Tell us about your work / research. What kinds of things do you do?
I am a Sea Grant State Fellow in the Research Department at the Channel Islands National Marine Sanctuary. I am currently helping progress the Condition of the Sanctuary Report in its final stages, identifying future research needs based on this report, identifying and quantifying the various services the Sanctuary provides to stakeholders and the ecosystem and generally assisting the sanctuary in fulfilling its science, education, conservation, and stewardship goals. My research background is in intertidal ecology where I used both field work and mathematical models to predict how climate change may affect the endangered black abalone, but my interests range from the physiological responses of organisms to their environment to how whole organism responses may scale up to influence marine communities and ecosystems. I'm also very interested in how this kind of scientific information could inform management decisions that impact and protect our precious marine resources.
What sparked your initial interest in your career?
I knew I wanted to be some kind of marine biologist at a young age. Growing up in inland California, the highlight of my entire year was visiting the ocean on vacation with my family! So, it only made sense to me to major in Marine Biology as an undergraduate at Long Beach State. From there, the hands-on learning and field trips in my major courses only fueled my passion, leading me to volunteer in multiple research labs, and take jobs/internships that also got me interested in the policy side of marine science. I'm in the wonderful position I am now because I always pursued what fascinated me.
Who influenced you or encouraged you the most?
My undergraduate professors, particularly those whose labs I volunteered in, were all very engaging and encouraging. As a first generation college student, together they gave me the confidence to pursue a higher degree (MS).
What element of your work / study do you think is the most fascinating?
I think it is fascinating to understand why biological communities are the way they are. From complex relationships between community members, all the way down to an individual's physiology - it's all connected. All pieces of the puzzle are important.
What other jobs led you to your current career?
As an undergrad, I managed data, coordinated outreach, and was a research assistant. These jobs gave me the skills and confidence to pursue a Masters degree in biology at Long Beach State. Because of my thesis topic, I worked with NOAA throughout my graduate work, which nurtured my interest in the integration of science and policy. However, with a mostly academic research background, I knew I needed more experience with state or federal agencies to discover how science influences decision making. The California Sea Grant State Fellows program is designed to do just that for recent graduate students, so I applied and was matched with the Sanctuary here!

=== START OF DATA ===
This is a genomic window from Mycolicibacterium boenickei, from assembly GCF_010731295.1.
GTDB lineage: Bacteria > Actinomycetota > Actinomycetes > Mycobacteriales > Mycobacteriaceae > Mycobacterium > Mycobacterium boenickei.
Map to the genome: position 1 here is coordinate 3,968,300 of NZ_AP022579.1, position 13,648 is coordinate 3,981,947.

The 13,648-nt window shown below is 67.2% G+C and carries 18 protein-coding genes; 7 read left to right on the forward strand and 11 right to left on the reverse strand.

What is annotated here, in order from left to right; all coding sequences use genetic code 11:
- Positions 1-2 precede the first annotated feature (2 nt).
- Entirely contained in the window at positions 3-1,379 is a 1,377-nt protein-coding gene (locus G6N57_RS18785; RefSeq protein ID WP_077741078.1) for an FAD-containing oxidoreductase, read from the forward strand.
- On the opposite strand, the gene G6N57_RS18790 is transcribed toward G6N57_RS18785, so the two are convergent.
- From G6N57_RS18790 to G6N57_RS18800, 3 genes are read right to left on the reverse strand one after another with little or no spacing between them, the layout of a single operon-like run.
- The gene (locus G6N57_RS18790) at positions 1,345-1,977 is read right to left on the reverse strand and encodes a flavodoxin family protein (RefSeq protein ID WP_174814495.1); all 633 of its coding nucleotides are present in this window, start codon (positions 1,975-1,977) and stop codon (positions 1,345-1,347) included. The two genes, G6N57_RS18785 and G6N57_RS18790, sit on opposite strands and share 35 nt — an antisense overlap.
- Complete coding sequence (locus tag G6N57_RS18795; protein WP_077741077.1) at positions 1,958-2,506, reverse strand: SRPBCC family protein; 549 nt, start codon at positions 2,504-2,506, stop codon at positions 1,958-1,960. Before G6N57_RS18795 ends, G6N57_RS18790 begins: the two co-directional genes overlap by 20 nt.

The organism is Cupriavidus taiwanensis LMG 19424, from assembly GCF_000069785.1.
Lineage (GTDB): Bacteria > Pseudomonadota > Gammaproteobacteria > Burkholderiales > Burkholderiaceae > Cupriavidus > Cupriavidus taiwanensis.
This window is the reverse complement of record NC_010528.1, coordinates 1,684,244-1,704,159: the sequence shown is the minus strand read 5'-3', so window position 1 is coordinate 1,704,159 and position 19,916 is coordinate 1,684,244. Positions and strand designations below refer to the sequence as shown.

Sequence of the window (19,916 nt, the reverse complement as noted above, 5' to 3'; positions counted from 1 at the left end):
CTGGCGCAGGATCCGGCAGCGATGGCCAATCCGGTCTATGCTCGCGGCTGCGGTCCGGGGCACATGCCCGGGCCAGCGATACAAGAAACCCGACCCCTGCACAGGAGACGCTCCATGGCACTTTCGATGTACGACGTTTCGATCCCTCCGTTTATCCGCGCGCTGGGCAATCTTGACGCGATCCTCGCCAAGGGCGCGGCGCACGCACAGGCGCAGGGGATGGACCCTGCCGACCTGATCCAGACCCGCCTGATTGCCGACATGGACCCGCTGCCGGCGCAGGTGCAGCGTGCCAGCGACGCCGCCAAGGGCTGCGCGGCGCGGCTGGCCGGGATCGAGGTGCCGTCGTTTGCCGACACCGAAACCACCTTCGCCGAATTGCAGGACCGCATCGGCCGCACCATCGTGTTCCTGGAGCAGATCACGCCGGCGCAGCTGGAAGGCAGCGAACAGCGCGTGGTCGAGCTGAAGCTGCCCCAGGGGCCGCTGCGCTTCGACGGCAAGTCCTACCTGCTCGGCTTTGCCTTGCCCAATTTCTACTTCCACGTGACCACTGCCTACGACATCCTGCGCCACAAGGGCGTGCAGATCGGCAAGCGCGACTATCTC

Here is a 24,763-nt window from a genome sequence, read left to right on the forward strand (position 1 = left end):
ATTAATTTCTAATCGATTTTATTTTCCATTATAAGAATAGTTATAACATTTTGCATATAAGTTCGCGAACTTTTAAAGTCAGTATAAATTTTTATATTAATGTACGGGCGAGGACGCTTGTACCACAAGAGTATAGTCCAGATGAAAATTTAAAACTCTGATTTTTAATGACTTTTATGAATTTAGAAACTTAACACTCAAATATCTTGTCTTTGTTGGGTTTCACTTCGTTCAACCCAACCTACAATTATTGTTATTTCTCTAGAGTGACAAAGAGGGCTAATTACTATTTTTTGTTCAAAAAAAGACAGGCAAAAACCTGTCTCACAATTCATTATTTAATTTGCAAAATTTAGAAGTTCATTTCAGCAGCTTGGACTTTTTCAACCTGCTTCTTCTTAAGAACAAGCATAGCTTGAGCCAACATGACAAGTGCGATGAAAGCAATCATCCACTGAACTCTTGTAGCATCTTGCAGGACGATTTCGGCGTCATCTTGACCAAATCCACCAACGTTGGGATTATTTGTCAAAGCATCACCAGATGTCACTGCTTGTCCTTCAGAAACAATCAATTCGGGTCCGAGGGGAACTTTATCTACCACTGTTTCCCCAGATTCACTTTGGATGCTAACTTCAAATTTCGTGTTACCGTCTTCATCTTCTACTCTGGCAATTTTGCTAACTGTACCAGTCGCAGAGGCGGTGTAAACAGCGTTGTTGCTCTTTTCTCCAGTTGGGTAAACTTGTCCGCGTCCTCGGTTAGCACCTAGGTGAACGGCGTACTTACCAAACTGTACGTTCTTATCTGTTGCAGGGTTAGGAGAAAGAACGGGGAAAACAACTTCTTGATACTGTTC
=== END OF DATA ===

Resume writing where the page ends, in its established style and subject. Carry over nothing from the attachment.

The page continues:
What are your degrees and certifications?
Bachelor of Science in Marine Biology - California State University, Long Beach 2012; Masters in Biology - California State University, Long Beach 2017; Rescue/Scientific SCUBA diver 2015;
What are your hobbies?
I love staying active since I'm on a computer a lot - like running, hiking, diving, snorkeling, and yoga. I like to de-stress by cooking and getting creative with sketching or painting.
What advice would you give to someone who wants to have a career like yours?
If you want to be some kind of marine biologist, I'd say (even if you don't like it or it's difficult) find opportunities to sharpen your quantitative skills. It will make you more competitive in general for various positions because statistics are useful to help tell a story or to make decisions. And, with free software like R, coding skills are becoming more universal and almost a standard depending on what you're interested in specifically.
How did you get involved with the Nautilus Exploration Program? How did you get on the ship?
As a part of the Channel Islands National Marine Sanctuary team, we are partners with Ocean Exploration Trust and this opportunity was offered to me to be able to get out into the sanctuary to see what I've been learning about and helping to monitor during my fellowship.